Storied - Chronicles by the Circle of Six

Linda Bond and Others
    • $7.99
    • $7.99

Publisher Description


We did not intend to write a book.

In the fall of 2017 we were a disparate bunch who shared a desire to tell our stories and to tell them well. By the time our month- long weekly workshops with facilitator Linda Bond ended, we had become a co-operative group—writers helpingwriters—and friends as well. Six of the group wanted to continue, agreeing to meet monthly at the Belleville library.

Around the boardroom table we read our stories aloud, praising and encouraging each other while learning to give and receive feedback for improvements. Something left out? Too much detail? Some clarification required? We concluded our three- hour sessions with lunch at a nearby restaurant. Our camaraderie made the food taste even better.

Then we went home to our computers to revise, sometimes

rewrite, our stories.

Who are we? All residents of the Bay of Quinte area on the north shore of Lake Ontario, we range in age from mid-50s through mid-80s. Veterinary technician Donna McDonald; author and retired school administrator Wendy Russell-Sheppard; restorer of historic buildings and artist Kim Fedor, and retired teacher Linda Bond, all live in Belleville. NellDavidson, a retired office manager

and business owner, comes from Quinte West; Pat Whittaker, a retired journalist, is a Prince Edward County resident.

At the end of 2018, as we celebrated the holiday season with lunch at a small Wellington restaurant and read our seasonal stories aloud, Linda took us by surprise.

"These stories are so great! We should put out a book together." That was a daunting thought. Was it really possible? Linda has remarkable powers of persuasion. She assured us our stories were worthy of publication, with a bit of fine tuning. Six stories by six writers . . .. The idea started to take hold.

In the spring, the hard work began. Our first goal was to complete one story every two months for a year. Decision bycommittee is not a fast process, but it was important to reach consensus on a myriad of details. We needed a name for our group; after much deliberation, we arrived at Circle of Six. We would be self- published. But we needed a copy editor, a contents editor, a graphic designer, and a printing company.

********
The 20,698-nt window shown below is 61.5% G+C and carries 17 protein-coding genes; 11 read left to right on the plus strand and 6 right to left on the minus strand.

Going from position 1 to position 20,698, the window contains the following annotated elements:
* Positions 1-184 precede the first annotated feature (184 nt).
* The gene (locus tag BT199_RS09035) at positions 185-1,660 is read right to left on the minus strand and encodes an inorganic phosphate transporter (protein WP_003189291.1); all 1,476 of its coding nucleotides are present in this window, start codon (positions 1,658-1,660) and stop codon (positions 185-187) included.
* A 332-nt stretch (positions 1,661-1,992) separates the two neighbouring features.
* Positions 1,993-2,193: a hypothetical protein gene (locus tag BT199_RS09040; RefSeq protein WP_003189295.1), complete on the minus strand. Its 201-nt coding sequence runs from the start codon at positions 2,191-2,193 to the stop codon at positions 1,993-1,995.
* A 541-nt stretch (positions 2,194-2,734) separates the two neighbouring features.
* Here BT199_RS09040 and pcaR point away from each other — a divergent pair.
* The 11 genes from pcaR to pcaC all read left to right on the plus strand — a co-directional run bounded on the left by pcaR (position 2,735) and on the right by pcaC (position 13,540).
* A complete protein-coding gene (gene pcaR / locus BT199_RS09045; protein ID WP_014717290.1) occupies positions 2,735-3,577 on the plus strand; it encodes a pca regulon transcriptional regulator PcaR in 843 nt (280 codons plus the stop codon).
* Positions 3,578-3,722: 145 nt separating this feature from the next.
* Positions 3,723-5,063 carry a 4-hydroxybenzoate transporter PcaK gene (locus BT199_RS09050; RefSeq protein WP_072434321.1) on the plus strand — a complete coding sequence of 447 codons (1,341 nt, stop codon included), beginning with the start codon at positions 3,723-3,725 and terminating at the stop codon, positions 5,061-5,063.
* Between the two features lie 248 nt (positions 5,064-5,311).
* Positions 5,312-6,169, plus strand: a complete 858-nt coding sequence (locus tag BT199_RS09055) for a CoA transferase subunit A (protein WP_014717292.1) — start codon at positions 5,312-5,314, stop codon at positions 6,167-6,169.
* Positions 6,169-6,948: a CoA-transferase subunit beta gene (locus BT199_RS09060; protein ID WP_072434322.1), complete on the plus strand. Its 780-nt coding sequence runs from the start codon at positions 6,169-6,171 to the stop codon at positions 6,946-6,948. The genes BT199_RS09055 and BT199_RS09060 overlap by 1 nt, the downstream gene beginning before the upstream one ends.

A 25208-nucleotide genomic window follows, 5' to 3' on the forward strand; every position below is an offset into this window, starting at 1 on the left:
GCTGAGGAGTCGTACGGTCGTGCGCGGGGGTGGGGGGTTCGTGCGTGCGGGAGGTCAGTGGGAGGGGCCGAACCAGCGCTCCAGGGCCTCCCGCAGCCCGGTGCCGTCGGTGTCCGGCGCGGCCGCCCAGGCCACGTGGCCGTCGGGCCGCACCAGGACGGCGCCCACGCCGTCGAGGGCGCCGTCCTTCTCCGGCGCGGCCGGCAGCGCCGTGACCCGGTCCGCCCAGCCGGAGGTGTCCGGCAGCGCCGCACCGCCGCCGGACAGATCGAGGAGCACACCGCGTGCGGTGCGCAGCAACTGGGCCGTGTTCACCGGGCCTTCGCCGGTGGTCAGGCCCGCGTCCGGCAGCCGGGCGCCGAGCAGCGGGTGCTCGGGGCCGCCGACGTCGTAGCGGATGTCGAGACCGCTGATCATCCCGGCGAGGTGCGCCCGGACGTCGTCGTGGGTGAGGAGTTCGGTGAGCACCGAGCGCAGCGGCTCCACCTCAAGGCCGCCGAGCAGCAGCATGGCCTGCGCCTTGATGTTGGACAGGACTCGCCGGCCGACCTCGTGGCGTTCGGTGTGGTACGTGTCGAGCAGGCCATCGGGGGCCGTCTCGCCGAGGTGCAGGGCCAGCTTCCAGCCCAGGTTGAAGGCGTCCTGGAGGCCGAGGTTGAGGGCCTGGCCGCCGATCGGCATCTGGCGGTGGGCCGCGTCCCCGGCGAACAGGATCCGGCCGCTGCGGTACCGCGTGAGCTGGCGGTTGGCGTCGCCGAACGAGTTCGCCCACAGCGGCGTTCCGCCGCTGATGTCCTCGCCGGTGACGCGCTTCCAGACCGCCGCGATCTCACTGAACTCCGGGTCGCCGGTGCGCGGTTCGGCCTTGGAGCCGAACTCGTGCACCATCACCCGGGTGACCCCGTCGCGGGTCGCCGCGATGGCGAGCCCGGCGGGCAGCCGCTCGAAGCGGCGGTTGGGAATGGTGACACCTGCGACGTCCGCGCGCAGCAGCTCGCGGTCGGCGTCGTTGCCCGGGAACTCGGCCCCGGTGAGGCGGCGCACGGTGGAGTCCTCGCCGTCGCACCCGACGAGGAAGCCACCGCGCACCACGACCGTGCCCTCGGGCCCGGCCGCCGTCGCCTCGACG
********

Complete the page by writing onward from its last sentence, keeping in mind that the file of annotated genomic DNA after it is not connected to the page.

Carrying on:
We chose a title, a cover, worked out the story order. We composed this preface and the other necessary parts of our book, all while supporting one another through family illness, the deaths of a brother, a father, and a husband.

Our venue changed a few times. Besides the library, we met at the Al Purdy A-frame cottage in Ameliasburgh, as guests of Eurithe Purdy, and took advantage of a free meeting room at a funeral home. When COVID-19 hit, we switched to Zoom.As restrictions loosened, we greeted each other in person again at Zwick's Park in Belleville.

Versatility is one of our hallmarks.

This quality is clearly evident in our stories. You will be transported to a 1950s beach in South Africa, to the middle of abustling

Winnipeg Free Press newsroom, to the bench of a girls' soccer game in Calgary. You will witness a happy gathering inhurricane- shattered Haiti. There's a coming-of-age tale, a mid-life revelation, an examination of the hard choices that come with aging. And much more.

As you read, perhaps your own stories will come to mind. Perhaps

you will want to tell them, write them down.

The door is open . . .


CIRCLE OF SIX — Canadians.

Biographies & Memoirs
October 2
Circle of six
Draft2Digital, LLC

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